British regulators cited the new results as they promptly approved the two drugs, tocilizumab and sarilumab, for use in patients in intensive care units. The relative risk of death was reduced by 24 percent when given to people within 24 hours of admission, the data showed.
“Today’s results are yet another landmark development in finding a way out of this pandemic and, when added to the armory of vaccines and treatments already being rolled out, will play a significant role in defeating this virus,” Matt Hancock, health secretary for the United Kingdom, said in a statement.
“These are encouraging preliminary results,” said Jonathan Parr, an infectious-diseases physician at the University of North Carolina at Chapel Hill who was not involved with the clinical trial. Because the results represent patients in dozens of sites across six countries, he suggested they could be generalized to other locations.
David E. Leaf, a Harvard Medical School assistant professor and Brigham and Women’s Hospital physician, said the data were game-changing: “For ICU patients, I think it is a slam dunk that they should be given tocilizumab if it can be given early on.”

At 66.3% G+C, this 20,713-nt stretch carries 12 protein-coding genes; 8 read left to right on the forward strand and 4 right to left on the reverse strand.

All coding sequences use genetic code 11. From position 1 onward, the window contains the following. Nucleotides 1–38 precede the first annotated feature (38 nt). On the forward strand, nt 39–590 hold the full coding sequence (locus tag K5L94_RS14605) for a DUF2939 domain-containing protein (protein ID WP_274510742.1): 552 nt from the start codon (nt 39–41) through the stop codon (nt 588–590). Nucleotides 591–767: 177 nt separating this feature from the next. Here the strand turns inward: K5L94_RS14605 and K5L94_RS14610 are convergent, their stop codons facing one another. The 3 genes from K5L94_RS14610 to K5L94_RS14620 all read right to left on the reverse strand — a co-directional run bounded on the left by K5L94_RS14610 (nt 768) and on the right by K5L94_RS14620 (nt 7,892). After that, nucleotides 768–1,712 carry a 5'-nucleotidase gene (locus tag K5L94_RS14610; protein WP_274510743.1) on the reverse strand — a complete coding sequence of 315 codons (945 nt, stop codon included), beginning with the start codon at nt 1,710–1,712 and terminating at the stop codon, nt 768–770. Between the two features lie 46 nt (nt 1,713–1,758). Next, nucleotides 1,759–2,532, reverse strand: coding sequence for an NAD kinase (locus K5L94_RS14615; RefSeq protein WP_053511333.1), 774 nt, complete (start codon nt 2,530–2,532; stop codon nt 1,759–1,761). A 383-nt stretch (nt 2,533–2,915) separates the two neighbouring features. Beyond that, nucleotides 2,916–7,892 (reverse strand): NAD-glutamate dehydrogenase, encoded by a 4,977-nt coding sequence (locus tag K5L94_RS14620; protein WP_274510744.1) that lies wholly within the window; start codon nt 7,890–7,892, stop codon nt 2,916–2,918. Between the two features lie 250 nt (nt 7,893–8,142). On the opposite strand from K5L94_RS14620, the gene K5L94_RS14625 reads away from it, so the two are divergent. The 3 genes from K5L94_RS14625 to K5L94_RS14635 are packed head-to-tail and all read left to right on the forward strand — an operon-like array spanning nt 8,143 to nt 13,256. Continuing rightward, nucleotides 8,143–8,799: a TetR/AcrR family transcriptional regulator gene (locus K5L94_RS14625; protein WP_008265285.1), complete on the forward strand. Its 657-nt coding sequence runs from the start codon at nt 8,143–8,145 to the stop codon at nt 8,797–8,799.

The results had an unusual path into the public domain. A week before Thanksgiving, one arm of a large clinical trial called REMAP-CAP was halted, through an announcement on Twitter, after a board monitoring patients in the trial had found that the drugs were so effective that it would be unethical to continue giving placebo to critically ill patients.
The clear finding came as a surprise to one of the investigators running the trial, after conflicting evidence on the utility of the drug tocilizumab from other trials. Most of the patients in the trial had already been on steroids, the inexpensive treatment that had shown to be successful at reducing deaths for people who require oxygen.
“We’re currently live in 290 sites around the world, and so there was no way to quietly whisper to 290 sites: ‘Stop randomizing to control in the immune modulation arm, but don’t tell anyone,’ ” said Derek Angus, chair of critical care medicine at the University of Pittsburgh Medical Center and one of the investigators of the trial.
“We realized that we had to sort of make one sort of statement, even though damned if you do, damned if you don’t — we totally get people were frustrated,” he said. “We didn’t know all the data, but we did promise we’d get on top of the data as fast as possible.”
The data published Thursday showed that patients were given tocilizumab, sarilumab or usual treatment within a day of requiring organ support in the ICU — most typically patients who were on high-flow oxygen or a ventilator. Tocilizumab is manufactured by Roche under the label Actemra, and sarilumab is sold as Kevzara by Sanofi and Regeneron Pharmaceuticals. The drugs, which block certain immune molecules from triggering inflammation, are far more expensive than the cheap steroids already being given to those patients.